When you start out on a political platform, it’s important to understand that you are NOT “We the people.” You are part of “we the people.” And “we the other part of the people” may see even the main issues in a totally different light. This was a reality the WCTU, comprised mainly of Protestant evangelical church women and their supporters, seemed to not grasp when they began their campaign for Prohibition.

They thought they were speaking for all women. When they finally realized that a lot of women wanting the vote were of a different mind-set, or world- view, the movement was headed in the opposite direction than they had envisioned.

To be continued.

Hey, Your Writing Sucks

I came across this article a week or so ago and decided that this blogger has some really good points. I think writing critiques are like exercise; if they don’t stretch you some, you aren’t going to get much benefit from them. I love her concluding line.

Memoir Of A Writer

Let me explain.

When I first decided to pursue writing seriously (as in put my all into something that might not give me any return) all I wanted was someone to tell me that I was making the right decision. I didn’t know if I was good enough at writing to make it my career choice.

My entire way of thinking was wrong, but I’ll get back to that.

What I actually needed was someone to tell me my writing sucked. Because it did, and hey sometimes if I’m in a hurry it still does. (I’ve had to delete a few blog posts due to my hastiness.)

Pretending someone is better at something than they are is detrimental to their growth, especially while learning a craft. My biggest pet peeve in workshops are when people are so nice that the person whose work is getting critiqued thinks that their work…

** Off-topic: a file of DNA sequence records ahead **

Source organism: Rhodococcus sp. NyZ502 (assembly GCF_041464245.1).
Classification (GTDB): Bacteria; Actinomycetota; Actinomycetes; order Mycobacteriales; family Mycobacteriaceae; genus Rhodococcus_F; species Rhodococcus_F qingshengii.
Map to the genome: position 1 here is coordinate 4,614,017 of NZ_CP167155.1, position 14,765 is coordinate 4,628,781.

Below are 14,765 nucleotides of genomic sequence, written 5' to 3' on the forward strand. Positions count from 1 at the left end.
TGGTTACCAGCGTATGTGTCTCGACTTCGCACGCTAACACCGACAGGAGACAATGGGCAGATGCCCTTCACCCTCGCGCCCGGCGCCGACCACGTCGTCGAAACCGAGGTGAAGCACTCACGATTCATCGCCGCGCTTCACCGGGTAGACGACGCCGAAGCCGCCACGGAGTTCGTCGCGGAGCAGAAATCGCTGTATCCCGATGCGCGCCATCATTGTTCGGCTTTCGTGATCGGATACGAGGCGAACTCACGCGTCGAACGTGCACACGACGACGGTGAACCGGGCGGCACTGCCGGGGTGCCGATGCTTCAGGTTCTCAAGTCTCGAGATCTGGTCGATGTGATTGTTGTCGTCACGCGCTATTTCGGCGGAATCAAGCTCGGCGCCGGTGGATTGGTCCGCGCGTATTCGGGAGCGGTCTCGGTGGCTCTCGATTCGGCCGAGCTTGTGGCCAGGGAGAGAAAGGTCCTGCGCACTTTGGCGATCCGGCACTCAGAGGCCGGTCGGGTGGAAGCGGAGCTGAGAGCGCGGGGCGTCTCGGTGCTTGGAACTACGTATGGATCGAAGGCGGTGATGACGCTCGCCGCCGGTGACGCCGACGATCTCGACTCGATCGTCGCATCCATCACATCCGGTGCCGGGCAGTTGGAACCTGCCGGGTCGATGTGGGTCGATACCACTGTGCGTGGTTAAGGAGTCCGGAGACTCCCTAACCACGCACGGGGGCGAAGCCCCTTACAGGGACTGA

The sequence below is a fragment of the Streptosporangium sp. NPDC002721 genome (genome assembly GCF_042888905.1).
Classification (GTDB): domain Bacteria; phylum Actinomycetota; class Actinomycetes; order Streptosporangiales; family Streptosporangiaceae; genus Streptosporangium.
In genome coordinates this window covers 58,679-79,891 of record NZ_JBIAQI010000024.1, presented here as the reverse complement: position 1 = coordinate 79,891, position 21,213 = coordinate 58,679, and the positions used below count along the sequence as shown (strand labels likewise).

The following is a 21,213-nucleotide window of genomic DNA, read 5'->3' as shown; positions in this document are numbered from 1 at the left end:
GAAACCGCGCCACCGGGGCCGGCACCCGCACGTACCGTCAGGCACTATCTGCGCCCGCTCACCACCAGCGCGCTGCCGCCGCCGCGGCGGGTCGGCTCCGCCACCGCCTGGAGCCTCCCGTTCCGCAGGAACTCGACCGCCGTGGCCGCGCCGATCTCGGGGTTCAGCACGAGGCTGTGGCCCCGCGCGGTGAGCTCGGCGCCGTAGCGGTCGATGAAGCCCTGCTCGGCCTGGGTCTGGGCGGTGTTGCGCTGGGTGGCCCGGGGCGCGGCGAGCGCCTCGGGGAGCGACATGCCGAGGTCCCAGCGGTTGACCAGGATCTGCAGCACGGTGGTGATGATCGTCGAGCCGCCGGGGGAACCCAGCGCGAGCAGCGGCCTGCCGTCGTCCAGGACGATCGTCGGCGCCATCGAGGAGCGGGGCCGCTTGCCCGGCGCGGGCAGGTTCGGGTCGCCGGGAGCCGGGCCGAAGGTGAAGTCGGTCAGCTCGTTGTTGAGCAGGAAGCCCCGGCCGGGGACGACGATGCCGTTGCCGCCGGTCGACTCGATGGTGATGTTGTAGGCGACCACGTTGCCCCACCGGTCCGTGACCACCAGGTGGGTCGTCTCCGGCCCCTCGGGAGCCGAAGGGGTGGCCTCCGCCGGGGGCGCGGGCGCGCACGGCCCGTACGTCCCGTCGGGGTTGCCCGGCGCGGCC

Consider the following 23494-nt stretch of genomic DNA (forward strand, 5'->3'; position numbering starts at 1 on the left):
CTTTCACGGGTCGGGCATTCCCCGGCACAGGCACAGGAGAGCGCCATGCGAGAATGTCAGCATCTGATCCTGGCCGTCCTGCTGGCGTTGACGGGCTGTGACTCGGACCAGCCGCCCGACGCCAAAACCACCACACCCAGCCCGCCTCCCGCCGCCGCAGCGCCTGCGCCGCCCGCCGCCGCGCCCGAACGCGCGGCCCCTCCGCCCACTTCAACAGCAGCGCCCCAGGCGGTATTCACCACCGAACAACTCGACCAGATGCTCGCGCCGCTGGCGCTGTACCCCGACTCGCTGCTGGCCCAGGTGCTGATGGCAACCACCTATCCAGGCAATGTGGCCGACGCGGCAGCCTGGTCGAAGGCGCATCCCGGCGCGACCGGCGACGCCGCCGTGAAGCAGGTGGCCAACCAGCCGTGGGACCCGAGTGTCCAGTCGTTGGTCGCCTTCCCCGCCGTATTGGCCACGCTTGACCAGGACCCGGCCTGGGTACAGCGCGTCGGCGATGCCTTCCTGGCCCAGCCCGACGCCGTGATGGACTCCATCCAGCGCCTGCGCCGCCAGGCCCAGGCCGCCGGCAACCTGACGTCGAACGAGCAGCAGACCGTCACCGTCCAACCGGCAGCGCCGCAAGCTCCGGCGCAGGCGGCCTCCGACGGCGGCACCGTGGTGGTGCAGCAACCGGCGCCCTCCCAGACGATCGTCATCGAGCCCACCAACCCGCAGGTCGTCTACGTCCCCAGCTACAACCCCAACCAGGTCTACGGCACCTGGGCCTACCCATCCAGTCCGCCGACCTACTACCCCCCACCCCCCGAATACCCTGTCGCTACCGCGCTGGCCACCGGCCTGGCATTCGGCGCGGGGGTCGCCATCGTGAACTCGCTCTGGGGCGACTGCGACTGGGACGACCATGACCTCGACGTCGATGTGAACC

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Truth Hurts, Doesn’t It?

One day years back my husband read this little anecdote to me, written by a fellow who shares our last name, and we both had chuckle.

With a bit of time to waste one day, the fellow who wrote it had wandered into a pinball arcade. He stepped up to one of the machines and was about to put money in the slot when he noticed a little sign on the machine. It read: “Why are you wasting your money playing this dumb game?”

The thought has a sting of truth to it. Pricked in conscience and annoyed with the guy who’d taped on this sign, he tore the note off the machine. Underneath was another note: “Truth hurts, doesn’t it?”

In the end he must have gotten a chuckle out of it, or he wouldn’t have written this and told on himself.

Telling the truth is risky!

So many times I wish I’d been more tactful when someone got huffy because of what I said! Other times I regret that I didn’t speak up, but was afraid of giving offense. But “beating around the bush,” as we say, may not have changed the outcome. Looking back, I appreciate the times when someone gave it to me straight up, rather than hinting so tactfully that I didn’t grasp the truth until years later.

If the words we say, wanting to be helpful, deliver a bit of sting in their truth, the hearer’s going to feel it and may respond angrily. But sometimes only the truth served straight up — as it was in this account — will get the point across. 🙂